One really nice side effect of adopting out of the foster care system is getting a new perspective on parenthood.
We parents do a great job of beating ourselves up. We could spend 16 hours a day making meals, carting kids around to lessons, dishing out discipline, reading books, playing family games, refereeing sibling fights, doing laundry, helping with homework, reminding them to brush their teeth, changing diapers, giving baths, and we still get to the end of the day and say Man, I did a really bad job at parenting today. Why can’t I get myself together?
I don’t know where these expectations of the perfect parent were created, but I know so many of us try to live up to them and live in a constant state of defeat.
In the process of adopting Jac0b, I’ve learned just how much the little things matter to raising independent, compassionate, productive adults.
You really are getting so much right and want to encourage you in those things today.
Showing up. The simple fact that you are showing up is a huge win. Seriously guys, I don’t care if you sit on the couch all day and do nothing, the simple fact that you show up is a huge win. That doesn’t mean that you can’t ever leave. It just means when you do leave, the kids understand where you’re going, you go where you say you’re going and you show back up when you say you will. Maybe you have to do it by phone because you’re out of town, but do they know you’re out of town? Maybe you are divorced and don’t have them for the week, but are they cared for? If yes, you’ve shown up for them. Huge lessons of trust by just showing up.
Feeding your kids. I don’t care if it’s roast beef and mashed potatoes or McDonald’s. The simple fact that your kids are getting food in their bellies 3 times a day and not having to figure it out on their own or go without is huge. They are learning trust in huge doses. And believe me when I say even though you are worrying about their health with fast food, they probably prefer it.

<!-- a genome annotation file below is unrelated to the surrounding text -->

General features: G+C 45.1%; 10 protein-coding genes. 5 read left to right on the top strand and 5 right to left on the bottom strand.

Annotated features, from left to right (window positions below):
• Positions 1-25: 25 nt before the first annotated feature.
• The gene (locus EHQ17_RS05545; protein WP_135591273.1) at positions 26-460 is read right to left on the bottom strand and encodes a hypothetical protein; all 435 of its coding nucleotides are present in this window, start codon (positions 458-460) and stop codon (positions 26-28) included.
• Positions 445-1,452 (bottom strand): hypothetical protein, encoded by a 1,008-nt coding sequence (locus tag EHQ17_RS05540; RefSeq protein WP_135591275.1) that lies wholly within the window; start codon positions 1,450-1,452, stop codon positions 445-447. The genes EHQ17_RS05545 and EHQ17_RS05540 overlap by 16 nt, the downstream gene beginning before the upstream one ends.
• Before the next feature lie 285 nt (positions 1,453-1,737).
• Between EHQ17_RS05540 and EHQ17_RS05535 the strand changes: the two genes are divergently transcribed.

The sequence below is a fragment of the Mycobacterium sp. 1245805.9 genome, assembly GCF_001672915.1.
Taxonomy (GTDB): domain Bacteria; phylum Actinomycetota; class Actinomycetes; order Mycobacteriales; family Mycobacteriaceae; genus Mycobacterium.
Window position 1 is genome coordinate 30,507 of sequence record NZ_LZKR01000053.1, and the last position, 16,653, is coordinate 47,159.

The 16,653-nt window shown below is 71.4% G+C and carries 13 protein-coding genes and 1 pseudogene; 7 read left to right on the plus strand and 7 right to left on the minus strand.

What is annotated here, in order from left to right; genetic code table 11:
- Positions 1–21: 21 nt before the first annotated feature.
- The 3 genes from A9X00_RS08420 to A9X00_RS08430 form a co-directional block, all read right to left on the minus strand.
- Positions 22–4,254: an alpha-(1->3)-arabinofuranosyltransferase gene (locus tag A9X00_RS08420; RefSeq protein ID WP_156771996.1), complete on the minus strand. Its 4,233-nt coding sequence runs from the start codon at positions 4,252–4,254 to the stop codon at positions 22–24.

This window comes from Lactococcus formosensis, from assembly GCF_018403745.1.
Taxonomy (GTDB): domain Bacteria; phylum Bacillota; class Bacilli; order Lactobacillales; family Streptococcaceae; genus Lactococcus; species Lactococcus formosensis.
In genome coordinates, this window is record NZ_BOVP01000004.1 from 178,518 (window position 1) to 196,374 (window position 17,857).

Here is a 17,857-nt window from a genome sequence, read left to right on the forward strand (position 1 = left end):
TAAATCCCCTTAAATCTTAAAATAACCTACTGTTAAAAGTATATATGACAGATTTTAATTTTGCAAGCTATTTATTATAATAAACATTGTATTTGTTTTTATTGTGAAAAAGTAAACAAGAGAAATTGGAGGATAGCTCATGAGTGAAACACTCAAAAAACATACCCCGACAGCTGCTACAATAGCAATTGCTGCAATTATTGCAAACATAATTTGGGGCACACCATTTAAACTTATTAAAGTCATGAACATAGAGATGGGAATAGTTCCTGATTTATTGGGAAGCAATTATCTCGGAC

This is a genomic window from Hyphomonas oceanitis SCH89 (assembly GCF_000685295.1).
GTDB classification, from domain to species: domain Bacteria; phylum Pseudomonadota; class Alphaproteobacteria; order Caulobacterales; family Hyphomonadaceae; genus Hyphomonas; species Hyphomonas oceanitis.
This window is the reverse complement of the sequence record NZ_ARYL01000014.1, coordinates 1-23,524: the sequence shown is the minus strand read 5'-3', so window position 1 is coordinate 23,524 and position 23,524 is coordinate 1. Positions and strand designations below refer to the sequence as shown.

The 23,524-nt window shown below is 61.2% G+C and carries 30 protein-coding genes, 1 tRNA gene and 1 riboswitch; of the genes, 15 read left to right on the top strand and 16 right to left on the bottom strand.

Taking them to school. I don’t care if you homeschool, pay for private school or send them to public school. The simple fact that you are actually getting them to a place to learn is a big deal.
Caring for their needs. For younger ones, this looks like changing their diapers or giving them baths. For older ones, this might look like applying a band-aid to a scrape or helping with homework. Having someone react to them when there’s a problem—HUGE.
Correcting bad behavior. This includes all the annoying things kids do. Commenting loudly in public about a stranger, hitting someone when they’re mad, calling someone a name, snatching things out people’s hands, not saying thank you, etc. All of these things are TEDIOUS to correct as a parent, but it’s huge. This helps them be adults that are capable of having friends and jobs.
Encouraging them. Whether it’s when they share, or hold a door, or clean up after themselves after dinner, or they just look cute for the day, it’s HUGE for them to have someone behind them that believes in them.
And as a bonus:
Family moments. This includes all the extra things you do through the year…walks around the neighbhorhood, trips to the library, afternoons at the playground, pumpkin patches, trick or treating, birthday parties, Easter egg hunts, fireworks at July 4th, beach trips, visits to the zoo, the roller rink, bowling. These do not have to be expensive, blogworthy, Pinterest pretty moments. Just simple efforts. It may feel like it’s not important and superfluous but it’s not. You’re teaching your kids about the world around them and it’s huge.
I was talking with the principal of our school and they said one kid they were helping came to school knowing nothing about how the world around her worked. She didn’t know what a police officer or fireman was. They had to show her videos in the morning before school teaching her about her world. All of these trips and conversations and pointing out the fire trucks? HUGE.
And here’s what I know if you’re reading this. You’re doing so much more than that.
But hear me when I say these simple things of consistently showing up, getting them their basic needs and trying to make them into halfway likable people is A LOT. It doesn’t feel like a lot because you’re doing it by default, but it is. It really is enough. The simple things are teaching them trust and love and integrity and compassion and boundaries and about the world around them.
Sadly, Jac0b came to us not getting a lot of what I just listed. I honestly never realized how big of a deal just showing up was until 3 months ago. Seriously, when you get to the end of a hard day and you want to beat yourself up, pat yourself on your back if in some way you showed up for your kids.
The gymnastics lessons, the perfect grades, the trip to New York, the cooking lessons, the brand name outfits, the 3-point nightly sermons, the completely organized play room, the perfectly decorated holiday tablescape, etc, etc. those are great, but please, let’s not beat ourselves up about not doing them at the end of the day. They are GRAVY.
You’re doing better than you think, parents. You really are.